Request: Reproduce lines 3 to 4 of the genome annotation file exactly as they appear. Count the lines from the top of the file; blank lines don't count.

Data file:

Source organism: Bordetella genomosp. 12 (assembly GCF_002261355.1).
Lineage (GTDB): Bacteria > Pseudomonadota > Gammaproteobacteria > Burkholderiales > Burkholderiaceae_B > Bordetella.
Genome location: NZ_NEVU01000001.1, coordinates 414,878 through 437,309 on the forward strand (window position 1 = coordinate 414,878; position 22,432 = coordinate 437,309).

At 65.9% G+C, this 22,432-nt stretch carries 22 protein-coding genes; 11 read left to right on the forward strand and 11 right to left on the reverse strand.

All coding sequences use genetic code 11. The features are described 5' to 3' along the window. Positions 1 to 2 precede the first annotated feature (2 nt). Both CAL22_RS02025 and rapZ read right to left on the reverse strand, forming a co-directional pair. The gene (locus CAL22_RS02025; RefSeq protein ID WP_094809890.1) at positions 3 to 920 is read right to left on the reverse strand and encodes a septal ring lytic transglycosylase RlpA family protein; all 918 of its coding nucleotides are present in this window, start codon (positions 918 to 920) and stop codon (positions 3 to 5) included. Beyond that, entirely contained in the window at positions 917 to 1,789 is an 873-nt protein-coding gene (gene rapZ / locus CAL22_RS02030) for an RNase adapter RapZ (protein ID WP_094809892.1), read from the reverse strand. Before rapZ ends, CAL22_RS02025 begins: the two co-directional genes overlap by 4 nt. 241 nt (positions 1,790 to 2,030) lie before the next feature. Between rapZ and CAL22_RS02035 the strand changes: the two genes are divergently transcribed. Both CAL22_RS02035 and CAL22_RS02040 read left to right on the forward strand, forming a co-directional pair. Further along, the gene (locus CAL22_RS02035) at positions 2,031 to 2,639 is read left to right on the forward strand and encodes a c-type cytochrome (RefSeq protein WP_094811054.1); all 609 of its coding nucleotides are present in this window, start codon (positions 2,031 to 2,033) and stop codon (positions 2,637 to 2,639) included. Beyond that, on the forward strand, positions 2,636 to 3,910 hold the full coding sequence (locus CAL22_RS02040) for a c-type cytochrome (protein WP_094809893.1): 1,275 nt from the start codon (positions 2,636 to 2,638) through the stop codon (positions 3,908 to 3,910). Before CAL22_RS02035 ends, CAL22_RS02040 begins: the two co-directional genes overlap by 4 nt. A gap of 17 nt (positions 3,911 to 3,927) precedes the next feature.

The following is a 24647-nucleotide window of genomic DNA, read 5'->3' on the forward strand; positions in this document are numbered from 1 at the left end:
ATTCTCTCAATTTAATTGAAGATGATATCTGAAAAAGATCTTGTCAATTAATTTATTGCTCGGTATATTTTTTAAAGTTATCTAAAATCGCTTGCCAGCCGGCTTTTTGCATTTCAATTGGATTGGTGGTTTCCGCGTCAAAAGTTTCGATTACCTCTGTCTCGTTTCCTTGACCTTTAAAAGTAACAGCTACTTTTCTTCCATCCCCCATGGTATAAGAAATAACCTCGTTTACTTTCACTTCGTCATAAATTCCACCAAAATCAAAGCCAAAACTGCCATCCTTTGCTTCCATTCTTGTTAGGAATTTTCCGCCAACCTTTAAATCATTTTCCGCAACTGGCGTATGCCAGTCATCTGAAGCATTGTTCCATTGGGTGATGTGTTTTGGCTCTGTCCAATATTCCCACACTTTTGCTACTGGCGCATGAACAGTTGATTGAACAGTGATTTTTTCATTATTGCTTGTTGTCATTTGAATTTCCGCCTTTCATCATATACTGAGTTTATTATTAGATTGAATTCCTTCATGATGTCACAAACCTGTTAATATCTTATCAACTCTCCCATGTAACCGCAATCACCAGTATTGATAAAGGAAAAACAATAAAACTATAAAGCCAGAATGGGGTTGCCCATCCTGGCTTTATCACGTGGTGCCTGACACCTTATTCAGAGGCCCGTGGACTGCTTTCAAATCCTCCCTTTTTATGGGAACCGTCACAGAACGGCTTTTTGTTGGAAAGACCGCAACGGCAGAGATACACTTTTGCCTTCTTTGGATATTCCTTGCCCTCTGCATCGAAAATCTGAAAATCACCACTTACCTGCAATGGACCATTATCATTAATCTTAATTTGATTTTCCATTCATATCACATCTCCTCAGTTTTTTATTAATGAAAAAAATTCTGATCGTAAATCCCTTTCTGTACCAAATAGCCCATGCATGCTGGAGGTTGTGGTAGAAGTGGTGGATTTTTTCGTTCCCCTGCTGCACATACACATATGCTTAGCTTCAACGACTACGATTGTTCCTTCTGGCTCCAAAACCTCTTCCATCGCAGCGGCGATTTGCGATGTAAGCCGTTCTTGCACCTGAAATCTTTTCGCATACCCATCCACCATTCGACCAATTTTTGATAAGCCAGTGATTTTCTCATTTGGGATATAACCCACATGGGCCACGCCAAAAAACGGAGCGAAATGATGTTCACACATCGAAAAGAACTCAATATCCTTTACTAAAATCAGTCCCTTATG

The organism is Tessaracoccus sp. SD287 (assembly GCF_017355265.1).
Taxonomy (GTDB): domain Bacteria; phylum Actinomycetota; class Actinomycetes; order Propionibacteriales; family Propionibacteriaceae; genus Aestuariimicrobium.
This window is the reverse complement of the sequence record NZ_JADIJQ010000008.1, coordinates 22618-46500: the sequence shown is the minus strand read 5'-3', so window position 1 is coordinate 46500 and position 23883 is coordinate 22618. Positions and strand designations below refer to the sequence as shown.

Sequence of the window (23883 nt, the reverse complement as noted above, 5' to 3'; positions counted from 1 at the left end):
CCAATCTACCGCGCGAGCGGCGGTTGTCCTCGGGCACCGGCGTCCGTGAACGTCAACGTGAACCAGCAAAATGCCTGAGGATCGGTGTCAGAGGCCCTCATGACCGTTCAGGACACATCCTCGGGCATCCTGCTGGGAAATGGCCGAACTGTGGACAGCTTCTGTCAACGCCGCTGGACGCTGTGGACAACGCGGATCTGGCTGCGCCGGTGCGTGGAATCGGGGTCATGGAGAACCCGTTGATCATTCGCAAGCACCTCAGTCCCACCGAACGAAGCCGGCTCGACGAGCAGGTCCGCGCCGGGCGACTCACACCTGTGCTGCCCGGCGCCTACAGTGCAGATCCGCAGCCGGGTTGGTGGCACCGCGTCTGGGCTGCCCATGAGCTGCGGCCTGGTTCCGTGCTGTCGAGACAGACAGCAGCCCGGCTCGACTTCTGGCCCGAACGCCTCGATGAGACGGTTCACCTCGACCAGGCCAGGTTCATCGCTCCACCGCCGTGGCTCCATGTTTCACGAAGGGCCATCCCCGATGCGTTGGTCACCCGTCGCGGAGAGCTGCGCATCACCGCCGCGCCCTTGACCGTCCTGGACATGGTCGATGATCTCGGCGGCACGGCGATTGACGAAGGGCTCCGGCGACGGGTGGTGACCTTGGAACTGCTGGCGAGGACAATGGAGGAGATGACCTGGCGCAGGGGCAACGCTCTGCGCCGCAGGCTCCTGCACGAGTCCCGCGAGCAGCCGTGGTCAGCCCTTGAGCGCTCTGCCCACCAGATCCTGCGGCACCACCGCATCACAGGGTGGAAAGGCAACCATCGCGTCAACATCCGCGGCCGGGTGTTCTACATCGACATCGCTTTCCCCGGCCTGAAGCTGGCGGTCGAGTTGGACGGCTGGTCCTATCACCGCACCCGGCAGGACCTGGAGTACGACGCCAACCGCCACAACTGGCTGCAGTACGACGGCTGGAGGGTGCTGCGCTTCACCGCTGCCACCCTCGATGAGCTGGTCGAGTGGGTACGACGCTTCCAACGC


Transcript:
Genome location: NZ_NEVU01000001.1, coordinates 414,878 through 437,309 on the forward strand (window position 1 = coordinate 414,878; position 22,432 = coordinate 437,309).

At 65.9% G+C, this 22,432-nt stretch carries 22 protein-coding genes; 11 read left to right on the forward strand and 11 right to left on the reverse strand.